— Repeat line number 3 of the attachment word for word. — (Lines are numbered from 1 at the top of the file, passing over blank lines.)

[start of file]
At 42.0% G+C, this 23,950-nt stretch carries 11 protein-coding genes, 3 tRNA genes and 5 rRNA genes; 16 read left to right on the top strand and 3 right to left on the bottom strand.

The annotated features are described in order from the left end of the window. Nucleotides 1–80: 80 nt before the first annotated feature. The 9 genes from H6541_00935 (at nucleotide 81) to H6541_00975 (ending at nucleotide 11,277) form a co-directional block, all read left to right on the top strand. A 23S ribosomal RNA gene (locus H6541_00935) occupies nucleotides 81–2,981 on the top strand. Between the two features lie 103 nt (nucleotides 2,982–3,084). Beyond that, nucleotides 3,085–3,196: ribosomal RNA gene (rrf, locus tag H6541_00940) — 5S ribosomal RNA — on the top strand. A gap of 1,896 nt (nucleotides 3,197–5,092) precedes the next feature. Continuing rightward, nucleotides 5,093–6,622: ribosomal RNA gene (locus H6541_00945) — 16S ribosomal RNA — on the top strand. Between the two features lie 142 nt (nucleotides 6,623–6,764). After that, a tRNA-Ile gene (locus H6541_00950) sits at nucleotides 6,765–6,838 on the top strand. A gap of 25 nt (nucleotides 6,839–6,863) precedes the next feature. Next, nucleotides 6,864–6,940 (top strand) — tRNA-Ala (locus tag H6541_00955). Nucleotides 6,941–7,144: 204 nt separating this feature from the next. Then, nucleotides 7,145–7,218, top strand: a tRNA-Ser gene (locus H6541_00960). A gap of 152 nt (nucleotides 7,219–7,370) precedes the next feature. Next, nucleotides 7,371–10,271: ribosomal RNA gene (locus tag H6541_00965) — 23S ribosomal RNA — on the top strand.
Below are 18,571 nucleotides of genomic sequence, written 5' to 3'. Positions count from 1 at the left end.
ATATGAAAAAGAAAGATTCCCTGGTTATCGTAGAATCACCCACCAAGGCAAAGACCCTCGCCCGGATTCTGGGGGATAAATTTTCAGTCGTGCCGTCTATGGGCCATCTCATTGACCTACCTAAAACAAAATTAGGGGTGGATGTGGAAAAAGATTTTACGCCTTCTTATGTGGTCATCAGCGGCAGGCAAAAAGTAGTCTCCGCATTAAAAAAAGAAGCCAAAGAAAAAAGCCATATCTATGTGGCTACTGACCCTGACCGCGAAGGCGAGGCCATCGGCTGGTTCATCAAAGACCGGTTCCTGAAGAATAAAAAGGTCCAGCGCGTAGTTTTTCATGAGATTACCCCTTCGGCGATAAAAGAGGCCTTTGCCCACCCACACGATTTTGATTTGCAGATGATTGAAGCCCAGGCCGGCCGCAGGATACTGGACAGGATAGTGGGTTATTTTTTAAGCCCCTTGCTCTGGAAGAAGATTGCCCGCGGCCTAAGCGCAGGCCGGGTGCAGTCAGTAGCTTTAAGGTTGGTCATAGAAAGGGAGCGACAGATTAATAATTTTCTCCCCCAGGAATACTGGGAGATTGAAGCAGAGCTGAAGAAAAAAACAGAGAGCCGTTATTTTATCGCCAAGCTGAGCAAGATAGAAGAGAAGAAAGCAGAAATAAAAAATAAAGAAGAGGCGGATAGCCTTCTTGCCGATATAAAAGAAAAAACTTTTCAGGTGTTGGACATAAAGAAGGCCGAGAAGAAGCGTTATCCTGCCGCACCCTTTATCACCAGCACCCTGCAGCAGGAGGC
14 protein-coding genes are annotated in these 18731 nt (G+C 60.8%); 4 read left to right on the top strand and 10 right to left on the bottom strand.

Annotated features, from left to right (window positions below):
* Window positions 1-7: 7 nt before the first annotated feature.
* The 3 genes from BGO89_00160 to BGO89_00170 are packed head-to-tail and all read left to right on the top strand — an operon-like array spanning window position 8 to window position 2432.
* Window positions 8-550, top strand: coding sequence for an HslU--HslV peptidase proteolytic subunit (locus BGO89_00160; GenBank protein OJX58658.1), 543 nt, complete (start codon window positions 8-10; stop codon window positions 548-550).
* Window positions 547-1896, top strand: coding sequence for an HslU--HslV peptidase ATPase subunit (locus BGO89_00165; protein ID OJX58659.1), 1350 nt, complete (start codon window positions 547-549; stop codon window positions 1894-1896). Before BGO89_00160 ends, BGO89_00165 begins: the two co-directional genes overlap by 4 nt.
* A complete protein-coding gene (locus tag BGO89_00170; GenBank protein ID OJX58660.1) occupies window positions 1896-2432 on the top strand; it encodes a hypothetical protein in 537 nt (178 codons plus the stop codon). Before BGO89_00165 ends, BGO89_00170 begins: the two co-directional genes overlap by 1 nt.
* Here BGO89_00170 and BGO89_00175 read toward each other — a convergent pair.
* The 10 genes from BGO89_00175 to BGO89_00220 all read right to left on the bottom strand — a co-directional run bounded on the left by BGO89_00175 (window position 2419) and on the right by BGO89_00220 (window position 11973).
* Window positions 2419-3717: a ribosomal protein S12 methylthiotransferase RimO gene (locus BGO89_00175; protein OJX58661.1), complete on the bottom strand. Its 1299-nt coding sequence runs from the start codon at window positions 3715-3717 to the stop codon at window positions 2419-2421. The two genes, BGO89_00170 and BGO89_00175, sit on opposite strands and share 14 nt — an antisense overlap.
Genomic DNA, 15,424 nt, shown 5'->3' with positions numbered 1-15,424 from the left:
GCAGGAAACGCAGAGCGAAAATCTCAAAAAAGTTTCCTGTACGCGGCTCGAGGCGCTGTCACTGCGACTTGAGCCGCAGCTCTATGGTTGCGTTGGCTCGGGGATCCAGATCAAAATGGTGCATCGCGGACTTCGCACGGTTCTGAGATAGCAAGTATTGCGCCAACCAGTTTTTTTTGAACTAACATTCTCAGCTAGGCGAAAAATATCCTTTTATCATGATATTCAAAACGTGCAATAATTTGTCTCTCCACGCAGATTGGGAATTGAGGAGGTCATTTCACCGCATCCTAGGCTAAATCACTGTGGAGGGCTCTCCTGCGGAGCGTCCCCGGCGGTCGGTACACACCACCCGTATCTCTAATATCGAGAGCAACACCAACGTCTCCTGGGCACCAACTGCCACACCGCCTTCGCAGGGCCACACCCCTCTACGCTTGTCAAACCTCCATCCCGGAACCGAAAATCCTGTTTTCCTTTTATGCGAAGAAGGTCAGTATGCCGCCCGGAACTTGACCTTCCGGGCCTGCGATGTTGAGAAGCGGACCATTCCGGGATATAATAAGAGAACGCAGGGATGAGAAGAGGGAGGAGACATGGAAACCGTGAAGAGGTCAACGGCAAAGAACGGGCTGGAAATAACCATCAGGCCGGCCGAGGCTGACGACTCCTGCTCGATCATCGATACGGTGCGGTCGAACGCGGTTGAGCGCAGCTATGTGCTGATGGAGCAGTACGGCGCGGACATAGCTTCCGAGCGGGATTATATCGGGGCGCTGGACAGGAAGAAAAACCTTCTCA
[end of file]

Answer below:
Below are 18,571 nucleotides of genomic sequence, written 5' to 3'. Positions count from 1 at the left end.